Kaid Benfield Archive


Parks for revitalization - Dr. King would approve, I think

Kaid Benfield

Posted January 19, 2009 at 1:42PM

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The image just below, which photographer Bill Lim has made available to us through the wonder of the Creative Commons, is of the beautiful Martin Luther King, Jr., memorial water sculpture in San Francisco's Yerba Buena Gardens.  As we reflect on Dr. King's legacy today, Yerba Buena is not a bad place to start.  MLK memorial, Yerba Buena Gardens (by: Bill Lim, creative commons license)This welcome respite from the highly urban SoMa district didn't happen by accident.  It was created over a 30-year period by the San Francisco Redevelopment Agency in what was once "a moribund swath of half-empty office buildings, run-down warehouses, and shoddy housing near the Tenderloin," according to a new article in the journal Housing and Community Development.

Written by my friend Peter Harnik and his Trust for Public Land (TPL) colleagues Ben Welle and Albert Pingree, the article "When There's Nothing to Conserve - Create!" highlights a number of successes where redevelopment authorities have invested in city parks as a path to revitalization.  Although the discourse around cities and neighborhoods was very different and not nearly as robust in Dr. King's time, I like to think that he would approve of these efforts to bring our cities back to life in an inclusive, public way.  As the authors point out:

"In new or expanding cities, parks are formed through conservation: saving virgin lands like farms, forests, and ranches. In built-out cities, it's just the opposite: parks themselves are a type of development-and they often serve as the anchor for the old and new buildings around them. From Boston to San Francisco, successful parks have been created out of former factories, home sites, office buildings, railyards, parking lots, landfills, and even highways.   As a result, many city parks aren't being created by park and recreation departments but rather by redevelopment authorities."

        Yerba Buena Gardens (by: Marisa Arrona, creative commons license)   Yerba Buena Gardens (by: Justin Baugh, creative commons license)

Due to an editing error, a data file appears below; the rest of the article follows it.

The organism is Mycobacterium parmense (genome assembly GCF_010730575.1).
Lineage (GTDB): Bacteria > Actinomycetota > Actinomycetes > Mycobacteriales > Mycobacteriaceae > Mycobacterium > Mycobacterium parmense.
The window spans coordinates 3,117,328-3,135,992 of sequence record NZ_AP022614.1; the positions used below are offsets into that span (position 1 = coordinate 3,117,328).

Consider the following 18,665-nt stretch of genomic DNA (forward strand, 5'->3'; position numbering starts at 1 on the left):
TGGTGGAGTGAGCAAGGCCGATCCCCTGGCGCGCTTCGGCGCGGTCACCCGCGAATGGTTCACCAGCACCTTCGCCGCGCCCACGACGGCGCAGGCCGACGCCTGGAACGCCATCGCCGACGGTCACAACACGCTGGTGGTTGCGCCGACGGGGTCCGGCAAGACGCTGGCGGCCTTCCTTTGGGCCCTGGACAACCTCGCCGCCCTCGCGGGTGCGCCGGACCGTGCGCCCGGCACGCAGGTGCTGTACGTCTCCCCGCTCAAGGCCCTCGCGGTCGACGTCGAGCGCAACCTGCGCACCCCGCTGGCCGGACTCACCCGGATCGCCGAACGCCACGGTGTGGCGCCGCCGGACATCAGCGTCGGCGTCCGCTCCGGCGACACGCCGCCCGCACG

Yerba Buena, not far from NRDC's San Francisco office and pictured again just above, is certainly a shining example.  TPL conducted a survey and found 75 such "redeveloparks" in big cities around the country, including Portland, San Jose, San Diego, Seattle, Denver, Albuquerque, Memphis, and Pittsburgh, whose lovely Frick Park (immediately below) was expanded with redevelopment investment.  Frick Park (by: EasyPickle/Greg, creative commons license)The emphasis, say the authors, is on parks for ordinary people to use and enjoy:  "The best of the designs concentrate on walk­ability, mixed uses, economic development, environmental benefits, and contributions to quality of life."

Seattle's High Point, which I have highlighted here before as a terrific model of community development, is cited as an example of integrating salmon-protecting stormwater control features into a four-acre park with a quarter-mile path, a boulder-filled stream, benches, a lawn, a playground, and gardens.  The authors write that "today [High Point's] Viewpoint Park is full of dog walkers, stroller pushers, kids, and families-and it is a real feather in the cap of the authority."

I recommend the article, which goes on to describe funding mechanisms and other details.  At NRDC, our smart growth program has begun working with our clean water staff on ways to bring more greenery into our urban neighborhoods, not instead of the density we need but in support of it.  My colleague Nancy Stoner suggested the joint activity and I think she's exactly right.

To return to Dr. King's legacy during this historic week (I heard Sam Cooke's wonderful song "A Change Is Gonna Come" as I began writing this piece on Sunday morning, and it has never sounded more appropriate*), I love it that his life is celebrated not just in the heart of our biggest cities such as San Francisco, Pittsburgh and Seattle, but also in our smaller towns and neighborhoods.  I leave you with two community parks named in his honor in Junction City, Kansas, and Hammond, Indiana, respectively:

  MLK Jr. Park (by: City of Junction City, KS)  MLK Jr. Park, Hammond, IN (by: Lobstar28/Liza, creative commons license) 

*(Later in the day, I remembered that the song was invoked by the president-elect on the night of his election, and watched it performed by Bettye Lavette and Jon Bon Jovi at the "We Are One" inaugural concert at the Lincoln Memorial.)